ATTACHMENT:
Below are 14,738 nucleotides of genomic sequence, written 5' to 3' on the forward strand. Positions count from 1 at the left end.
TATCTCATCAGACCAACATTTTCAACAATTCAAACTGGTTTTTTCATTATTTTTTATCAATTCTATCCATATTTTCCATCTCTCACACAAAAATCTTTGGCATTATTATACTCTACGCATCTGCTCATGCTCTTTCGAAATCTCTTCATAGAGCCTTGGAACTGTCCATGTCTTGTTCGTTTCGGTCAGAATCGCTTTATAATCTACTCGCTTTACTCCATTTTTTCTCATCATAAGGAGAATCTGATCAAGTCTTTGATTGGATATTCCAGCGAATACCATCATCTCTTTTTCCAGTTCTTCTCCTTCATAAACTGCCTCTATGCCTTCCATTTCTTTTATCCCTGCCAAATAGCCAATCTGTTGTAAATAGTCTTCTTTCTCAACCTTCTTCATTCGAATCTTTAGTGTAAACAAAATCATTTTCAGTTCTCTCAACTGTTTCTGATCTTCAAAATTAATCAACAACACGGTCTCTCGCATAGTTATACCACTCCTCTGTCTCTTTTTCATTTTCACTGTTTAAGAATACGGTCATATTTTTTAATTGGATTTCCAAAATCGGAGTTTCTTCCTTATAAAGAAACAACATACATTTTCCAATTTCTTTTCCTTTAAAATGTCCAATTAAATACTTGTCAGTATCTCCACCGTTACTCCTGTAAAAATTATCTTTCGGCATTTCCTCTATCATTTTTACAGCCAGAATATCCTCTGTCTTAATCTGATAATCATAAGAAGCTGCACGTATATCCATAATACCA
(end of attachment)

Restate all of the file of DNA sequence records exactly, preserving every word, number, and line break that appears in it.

Below are 14,738 nucleotides of genomic sequence, written 5' to 3' on the forward strand. Positions count from 1 at the left end.
TATCTCATCAGACCAACATTTTCAACAATTCAAACTGGTTTTTTCATTATTTTTTATCAATTCTATCCATATTTTCCATCTCTCACACAAAAATCTTTGGCATTATTATACTCTACGCATCTGCTCATGCTCTTTCGAAATCTCTTCATAGAGCCTTGGAACTGTCCATGTCTTGTTCGTTTCGGTCAGAATCGCTTTATAATCTACTCGCTTTACTCCATTTTTTCTCATCATAAGGAGAATCTGATCAAGTCTTTGATTGGATATTCCAGCGAATACCATCATCTCTTTTTCCAGTTCTTCTCCTTCATAAACTGCCTCTATGCCTTCCATTTCTTTTATCCCTGCCAAATAGCCAATCTGTTGTAAATAGTCTTCTTTCTCAACCTTCTTCATTCGAATCTTTAGTGTAAACAAAATCATTTTCAGTTCTCTCAACTGTTTCTGATCTTCAAAATTAATCAACAACACGGTCTCTCGCATAGTTATACCACTCCTCTGTCTCTTTTTCATTTTCACTGTTTAAGAATACGGTCATATTTTTTAATTGGATTTCCAAAATCGGAGTTTCTTCCTTATAAAGAAACAACATACATTTTCCAATTTCTTTTCCTTTAAAATGTCCAATTAAATACTTGTCAGTATCTCCACCGTTACTCCTGTAAAAATTATCTTTCGGCATTTCCTCTATCATTTTTACAGCCAGAATATCCTCTGTCTTAATCTGATAATCATAAGAAGCTGCACGTATATCCATAATACCA